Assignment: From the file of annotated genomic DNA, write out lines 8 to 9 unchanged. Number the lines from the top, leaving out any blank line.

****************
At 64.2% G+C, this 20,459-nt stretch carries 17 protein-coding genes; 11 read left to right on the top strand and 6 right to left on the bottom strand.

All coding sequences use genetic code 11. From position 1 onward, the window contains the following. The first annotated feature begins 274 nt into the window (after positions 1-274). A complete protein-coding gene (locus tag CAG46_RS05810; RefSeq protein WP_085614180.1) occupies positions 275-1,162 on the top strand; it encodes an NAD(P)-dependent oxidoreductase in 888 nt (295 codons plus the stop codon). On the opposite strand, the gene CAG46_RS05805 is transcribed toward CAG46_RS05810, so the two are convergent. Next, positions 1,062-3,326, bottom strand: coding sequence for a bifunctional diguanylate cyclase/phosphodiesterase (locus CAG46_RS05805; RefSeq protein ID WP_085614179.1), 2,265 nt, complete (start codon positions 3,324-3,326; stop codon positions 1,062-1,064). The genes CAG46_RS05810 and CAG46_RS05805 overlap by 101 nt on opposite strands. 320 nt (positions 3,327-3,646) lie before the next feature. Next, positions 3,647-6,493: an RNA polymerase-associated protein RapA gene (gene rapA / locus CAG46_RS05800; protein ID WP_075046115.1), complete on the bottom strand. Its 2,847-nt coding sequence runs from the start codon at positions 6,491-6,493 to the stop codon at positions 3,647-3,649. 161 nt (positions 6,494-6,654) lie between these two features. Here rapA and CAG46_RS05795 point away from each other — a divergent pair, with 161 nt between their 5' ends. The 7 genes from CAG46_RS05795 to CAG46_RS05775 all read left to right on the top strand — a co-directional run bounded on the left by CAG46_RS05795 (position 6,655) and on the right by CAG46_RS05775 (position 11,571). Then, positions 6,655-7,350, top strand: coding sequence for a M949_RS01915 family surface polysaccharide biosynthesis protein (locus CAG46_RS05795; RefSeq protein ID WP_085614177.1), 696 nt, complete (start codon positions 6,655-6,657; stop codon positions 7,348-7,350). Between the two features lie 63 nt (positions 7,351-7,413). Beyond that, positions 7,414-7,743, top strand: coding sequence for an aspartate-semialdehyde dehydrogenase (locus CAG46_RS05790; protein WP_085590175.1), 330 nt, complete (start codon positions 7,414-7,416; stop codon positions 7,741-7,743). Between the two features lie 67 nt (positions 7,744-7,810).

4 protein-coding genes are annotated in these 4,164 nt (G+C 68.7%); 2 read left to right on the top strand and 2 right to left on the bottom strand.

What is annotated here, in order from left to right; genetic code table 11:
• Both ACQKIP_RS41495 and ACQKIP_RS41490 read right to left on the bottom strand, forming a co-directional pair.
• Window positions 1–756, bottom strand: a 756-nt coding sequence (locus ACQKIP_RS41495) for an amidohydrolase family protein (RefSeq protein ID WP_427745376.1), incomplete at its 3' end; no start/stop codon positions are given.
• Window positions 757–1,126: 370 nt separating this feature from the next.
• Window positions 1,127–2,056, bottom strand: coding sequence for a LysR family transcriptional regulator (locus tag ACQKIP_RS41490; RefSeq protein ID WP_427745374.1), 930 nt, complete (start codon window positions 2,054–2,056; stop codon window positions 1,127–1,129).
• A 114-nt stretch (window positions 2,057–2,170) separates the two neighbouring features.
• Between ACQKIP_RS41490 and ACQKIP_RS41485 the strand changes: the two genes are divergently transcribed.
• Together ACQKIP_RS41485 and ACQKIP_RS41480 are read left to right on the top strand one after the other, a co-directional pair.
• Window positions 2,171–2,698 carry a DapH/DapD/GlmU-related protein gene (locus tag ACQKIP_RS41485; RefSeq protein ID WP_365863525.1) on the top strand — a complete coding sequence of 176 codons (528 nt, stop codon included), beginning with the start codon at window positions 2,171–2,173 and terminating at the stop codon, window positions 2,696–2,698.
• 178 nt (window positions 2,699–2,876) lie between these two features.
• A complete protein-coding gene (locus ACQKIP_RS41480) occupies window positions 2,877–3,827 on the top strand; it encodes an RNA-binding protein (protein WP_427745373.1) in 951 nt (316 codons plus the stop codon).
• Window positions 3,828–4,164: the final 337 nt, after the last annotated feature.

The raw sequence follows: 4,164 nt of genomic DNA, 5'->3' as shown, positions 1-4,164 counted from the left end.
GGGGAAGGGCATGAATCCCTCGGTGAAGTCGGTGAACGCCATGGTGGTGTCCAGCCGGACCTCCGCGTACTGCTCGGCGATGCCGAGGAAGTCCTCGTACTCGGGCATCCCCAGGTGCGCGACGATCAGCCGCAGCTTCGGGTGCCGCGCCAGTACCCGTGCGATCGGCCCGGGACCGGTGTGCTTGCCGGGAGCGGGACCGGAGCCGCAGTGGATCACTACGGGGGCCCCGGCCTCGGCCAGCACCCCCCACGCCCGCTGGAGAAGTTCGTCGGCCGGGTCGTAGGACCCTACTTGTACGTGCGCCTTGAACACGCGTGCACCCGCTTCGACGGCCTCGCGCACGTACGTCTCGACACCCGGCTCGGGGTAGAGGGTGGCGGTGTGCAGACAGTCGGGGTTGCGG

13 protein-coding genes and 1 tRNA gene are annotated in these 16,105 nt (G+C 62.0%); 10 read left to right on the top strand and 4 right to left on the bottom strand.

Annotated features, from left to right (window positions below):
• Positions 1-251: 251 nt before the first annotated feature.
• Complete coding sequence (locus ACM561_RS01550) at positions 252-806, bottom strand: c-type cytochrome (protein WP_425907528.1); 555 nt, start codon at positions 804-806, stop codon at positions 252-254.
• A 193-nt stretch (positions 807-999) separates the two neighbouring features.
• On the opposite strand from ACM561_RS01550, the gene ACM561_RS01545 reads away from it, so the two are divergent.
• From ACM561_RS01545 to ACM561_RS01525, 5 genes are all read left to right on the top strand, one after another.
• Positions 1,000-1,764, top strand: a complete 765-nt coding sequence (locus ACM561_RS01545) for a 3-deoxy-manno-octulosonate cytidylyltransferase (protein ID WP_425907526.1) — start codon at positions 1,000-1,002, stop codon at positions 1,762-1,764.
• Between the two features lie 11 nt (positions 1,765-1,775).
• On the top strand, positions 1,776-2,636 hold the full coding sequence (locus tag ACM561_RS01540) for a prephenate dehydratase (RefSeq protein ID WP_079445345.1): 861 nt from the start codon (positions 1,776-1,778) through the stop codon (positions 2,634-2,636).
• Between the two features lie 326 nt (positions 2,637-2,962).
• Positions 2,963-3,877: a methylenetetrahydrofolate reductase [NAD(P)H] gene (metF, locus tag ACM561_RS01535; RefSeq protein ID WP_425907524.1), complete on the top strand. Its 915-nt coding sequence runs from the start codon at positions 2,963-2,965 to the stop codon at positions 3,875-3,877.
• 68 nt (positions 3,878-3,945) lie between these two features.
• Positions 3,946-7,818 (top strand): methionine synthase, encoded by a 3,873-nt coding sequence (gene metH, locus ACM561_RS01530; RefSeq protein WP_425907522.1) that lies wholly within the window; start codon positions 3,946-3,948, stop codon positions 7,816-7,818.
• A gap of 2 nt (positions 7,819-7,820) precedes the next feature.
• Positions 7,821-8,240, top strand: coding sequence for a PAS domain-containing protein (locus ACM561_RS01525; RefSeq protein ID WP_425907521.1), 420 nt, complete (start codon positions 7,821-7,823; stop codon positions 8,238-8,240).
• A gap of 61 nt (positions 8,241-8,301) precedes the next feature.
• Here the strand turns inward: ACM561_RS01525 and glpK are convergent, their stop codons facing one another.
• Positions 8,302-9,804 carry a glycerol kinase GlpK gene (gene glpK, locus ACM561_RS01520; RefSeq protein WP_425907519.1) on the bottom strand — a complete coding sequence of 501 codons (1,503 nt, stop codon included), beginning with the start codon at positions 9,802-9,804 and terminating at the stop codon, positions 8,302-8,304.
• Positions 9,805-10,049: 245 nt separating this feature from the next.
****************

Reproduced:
• Window positions 1,127–2,056, bottom strand: coding sequence for a LysR family transcriptional regulator (locus tag ACQKIP_RS41490; RefSeq protein ID WP_427745374.1), 930 nt, complete (start codon window positions 2,054–2,056; stop codon window positions 1,127–1,129).
• A 114-nt stretch (window positions 2,057–2,170) separates the two neighbouring features.